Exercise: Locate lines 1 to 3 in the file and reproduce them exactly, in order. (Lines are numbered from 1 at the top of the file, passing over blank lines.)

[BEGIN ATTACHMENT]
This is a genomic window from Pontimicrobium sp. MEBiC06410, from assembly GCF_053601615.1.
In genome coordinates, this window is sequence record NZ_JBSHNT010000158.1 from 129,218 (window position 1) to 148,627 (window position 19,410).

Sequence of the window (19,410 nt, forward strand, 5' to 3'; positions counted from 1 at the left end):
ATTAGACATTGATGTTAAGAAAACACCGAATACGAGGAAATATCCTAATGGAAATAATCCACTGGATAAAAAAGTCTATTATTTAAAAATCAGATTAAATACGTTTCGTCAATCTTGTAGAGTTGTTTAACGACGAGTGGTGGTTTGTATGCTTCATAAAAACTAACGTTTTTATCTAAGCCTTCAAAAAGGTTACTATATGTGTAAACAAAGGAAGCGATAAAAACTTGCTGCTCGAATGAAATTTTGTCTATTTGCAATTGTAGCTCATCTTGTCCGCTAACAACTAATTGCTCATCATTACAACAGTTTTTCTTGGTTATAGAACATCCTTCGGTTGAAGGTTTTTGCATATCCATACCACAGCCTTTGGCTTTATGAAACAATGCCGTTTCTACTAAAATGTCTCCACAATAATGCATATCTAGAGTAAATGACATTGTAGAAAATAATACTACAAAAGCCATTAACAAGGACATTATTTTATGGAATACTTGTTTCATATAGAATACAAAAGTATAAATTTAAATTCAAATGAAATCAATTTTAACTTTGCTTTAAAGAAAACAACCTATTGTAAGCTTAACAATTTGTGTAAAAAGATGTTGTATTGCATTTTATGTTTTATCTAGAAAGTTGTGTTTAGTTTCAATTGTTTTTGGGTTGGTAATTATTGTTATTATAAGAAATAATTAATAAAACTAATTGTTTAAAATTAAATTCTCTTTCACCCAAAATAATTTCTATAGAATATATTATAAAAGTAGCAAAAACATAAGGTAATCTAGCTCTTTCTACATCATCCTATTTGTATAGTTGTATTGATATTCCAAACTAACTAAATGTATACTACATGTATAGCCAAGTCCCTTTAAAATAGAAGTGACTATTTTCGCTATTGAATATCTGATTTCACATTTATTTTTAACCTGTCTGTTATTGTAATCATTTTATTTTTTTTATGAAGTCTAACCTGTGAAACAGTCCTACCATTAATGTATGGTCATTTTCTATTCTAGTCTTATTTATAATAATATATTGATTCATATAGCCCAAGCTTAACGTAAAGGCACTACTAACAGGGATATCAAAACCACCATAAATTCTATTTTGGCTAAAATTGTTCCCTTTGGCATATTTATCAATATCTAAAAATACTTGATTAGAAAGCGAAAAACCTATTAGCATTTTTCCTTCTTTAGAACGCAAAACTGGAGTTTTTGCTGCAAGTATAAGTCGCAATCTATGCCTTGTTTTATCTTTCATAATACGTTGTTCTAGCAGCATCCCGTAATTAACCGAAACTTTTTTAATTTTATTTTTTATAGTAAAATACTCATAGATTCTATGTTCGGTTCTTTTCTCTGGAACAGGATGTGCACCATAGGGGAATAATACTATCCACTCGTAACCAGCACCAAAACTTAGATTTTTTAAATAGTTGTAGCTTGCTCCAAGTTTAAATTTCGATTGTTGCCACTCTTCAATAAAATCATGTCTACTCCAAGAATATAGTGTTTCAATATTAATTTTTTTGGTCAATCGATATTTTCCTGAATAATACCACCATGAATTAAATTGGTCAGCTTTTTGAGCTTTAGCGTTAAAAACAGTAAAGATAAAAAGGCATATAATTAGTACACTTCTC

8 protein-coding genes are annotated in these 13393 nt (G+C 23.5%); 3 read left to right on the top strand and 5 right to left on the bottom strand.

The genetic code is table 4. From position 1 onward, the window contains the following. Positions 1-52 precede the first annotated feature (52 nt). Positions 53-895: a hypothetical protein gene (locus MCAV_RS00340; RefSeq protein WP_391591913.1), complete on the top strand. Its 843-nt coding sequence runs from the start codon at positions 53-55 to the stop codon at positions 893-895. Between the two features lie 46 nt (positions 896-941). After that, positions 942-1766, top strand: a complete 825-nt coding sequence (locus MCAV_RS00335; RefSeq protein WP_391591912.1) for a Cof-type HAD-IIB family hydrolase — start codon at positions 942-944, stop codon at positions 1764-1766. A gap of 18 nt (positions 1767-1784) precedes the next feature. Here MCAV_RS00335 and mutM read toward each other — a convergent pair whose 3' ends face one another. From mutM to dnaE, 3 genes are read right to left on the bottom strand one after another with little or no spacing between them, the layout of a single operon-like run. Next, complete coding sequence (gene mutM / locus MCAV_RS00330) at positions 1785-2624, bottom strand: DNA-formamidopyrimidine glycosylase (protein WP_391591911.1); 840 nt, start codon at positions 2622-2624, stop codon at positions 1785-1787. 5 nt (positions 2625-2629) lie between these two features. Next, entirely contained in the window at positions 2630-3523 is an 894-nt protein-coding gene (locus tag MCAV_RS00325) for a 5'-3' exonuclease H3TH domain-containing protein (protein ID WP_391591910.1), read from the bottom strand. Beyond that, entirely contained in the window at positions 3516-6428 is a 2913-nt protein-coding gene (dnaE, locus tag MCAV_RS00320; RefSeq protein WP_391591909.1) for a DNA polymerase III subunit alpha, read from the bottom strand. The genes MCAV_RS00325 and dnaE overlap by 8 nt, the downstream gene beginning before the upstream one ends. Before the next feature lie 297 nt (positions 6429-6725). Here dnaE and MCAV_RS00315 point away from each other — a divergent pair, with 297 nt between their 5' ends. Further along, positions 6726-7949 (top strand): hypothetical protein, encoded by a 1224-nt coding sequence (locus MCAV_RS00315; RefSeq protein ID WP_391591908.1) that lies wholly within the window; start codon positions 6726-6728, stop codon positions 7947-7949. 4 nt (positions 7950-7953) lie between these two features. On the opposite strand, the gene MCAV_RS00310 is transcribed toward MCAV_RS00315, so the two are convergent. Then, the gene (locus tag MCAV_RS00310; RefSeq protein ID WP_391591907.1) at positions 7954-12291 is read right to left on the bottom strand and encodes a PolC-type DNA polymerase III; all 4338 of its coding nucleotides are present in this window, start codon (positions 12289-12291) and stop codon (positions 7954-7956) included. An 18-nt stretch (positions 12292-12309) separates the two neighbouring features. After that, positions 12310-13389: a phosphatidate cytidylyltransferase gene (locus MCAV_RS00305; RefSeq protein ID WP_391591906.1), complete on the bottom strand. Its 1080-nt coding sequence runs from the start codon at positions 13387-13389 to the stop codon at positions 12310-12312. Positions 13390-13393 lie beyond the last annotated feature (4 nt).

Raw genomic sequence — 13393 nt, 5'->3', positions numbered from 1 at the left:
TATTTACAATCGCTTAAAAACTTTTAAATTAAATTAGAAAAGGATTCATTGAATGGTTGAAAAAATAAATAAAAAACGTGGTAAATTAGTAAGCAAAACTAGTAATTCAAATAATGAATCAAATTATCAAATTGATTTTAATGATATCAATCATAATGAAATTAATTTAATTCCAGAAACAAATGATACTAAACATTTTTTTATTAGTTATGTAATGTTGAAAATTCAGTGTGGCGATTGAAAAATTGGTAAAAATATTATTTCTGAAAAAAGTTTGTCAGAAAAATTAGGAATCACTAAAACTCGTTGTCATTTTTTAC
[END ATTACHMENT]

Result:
This is a genomic window from Pontimicrobium sp. MEBiC06410, from assembly GCF_053601615.1.
In genome coordinates, this window is sequence record NZ_JBSHNT010000158.1 from 129,218 (window position 1) to 148,627 (window position 19,410).

Sequence of the window (19,410 nt, forward strand, 5' to 3'; positions counted from 1 at the left end):